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by Carole Bugge

I hear them before I see them
their thin, sharp cries keening the air
summoned south by shortening days
their wings beat the leaden winter sky
long necks stretched taut from their bulky brown bodies
as the wind whips the trees
battering grey bare branches with its weary fury

the harsh sound hangs in the air
oddly soothing, as if Nature herself had plucked the tears from my heart
to place in the throats of geese
like the hired mourners at funerals of old
how do they read the dying light of days
to take wing as the solstice closes in?
and how do I read your dying
to track your flight across the skies
you fly alone, with no flock to guide you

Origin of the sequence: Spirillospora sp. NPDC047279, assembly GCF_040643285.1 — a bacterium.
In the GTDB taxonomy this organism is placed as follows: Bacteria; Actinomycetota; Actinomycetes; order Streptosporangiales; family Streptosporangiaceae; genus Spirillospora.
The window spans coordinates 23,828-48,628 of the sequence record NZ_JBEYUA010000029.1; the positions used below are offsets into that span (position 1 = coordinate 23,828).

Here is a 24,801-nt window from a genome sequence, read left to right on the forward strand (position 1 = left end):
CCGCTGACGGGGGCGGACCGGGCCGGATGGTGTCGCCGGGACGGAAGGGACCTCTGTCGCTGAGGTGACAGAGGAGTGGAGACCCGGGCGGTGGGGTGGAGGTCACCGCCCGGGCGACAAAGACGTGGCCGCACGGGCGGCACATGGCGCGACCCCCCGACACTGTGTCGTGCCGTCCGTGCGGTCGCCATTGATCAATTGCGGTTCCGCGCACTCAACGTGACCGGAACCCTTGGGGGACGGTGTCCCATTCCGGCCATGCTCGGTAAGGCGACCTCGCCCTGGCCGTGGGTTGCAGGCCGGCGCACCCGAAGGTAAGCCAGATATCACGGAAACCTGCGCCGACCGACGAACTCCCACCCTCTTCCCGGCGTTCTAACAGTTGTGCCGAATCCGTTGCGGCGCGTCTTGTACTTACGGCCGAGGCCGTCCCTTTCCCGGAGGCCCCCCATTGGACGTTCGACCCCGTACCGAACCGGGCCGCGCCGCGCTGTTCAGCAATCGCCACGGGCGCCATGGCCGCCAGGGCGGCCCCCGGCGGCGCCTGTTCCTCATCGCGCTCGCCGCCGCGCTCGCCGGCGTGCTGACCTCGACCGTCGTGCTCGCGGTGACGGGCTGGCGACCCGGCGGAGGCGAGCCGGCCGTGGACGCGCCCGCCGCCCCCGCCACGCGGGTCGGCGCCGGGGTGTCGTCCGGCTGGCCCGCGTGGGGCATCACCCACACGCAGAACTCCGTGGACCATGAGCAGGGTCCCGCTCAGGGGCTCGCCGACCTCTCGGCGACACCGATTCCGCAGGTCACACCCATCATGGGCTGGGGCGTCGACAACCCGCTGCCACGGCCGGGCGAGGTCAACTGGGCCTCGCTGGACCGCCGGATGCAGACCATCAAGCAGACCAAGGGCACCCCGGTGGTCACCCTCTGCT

I sit on the snowy hillside watching through the woods
and imagine the geese have lifted you up
to that breathless height
heading southward, following the sun
and the warm, placid days you so loved

to a land with no more winter, no more dying
only endless bright days
this world just a pale echo
of the home you dreamed as you slept that deepest of sleeps
I shake the snow from my stiff limbs and wander homeward
above me, the geese cry and caw and keen
in wonder at the sacred center of things


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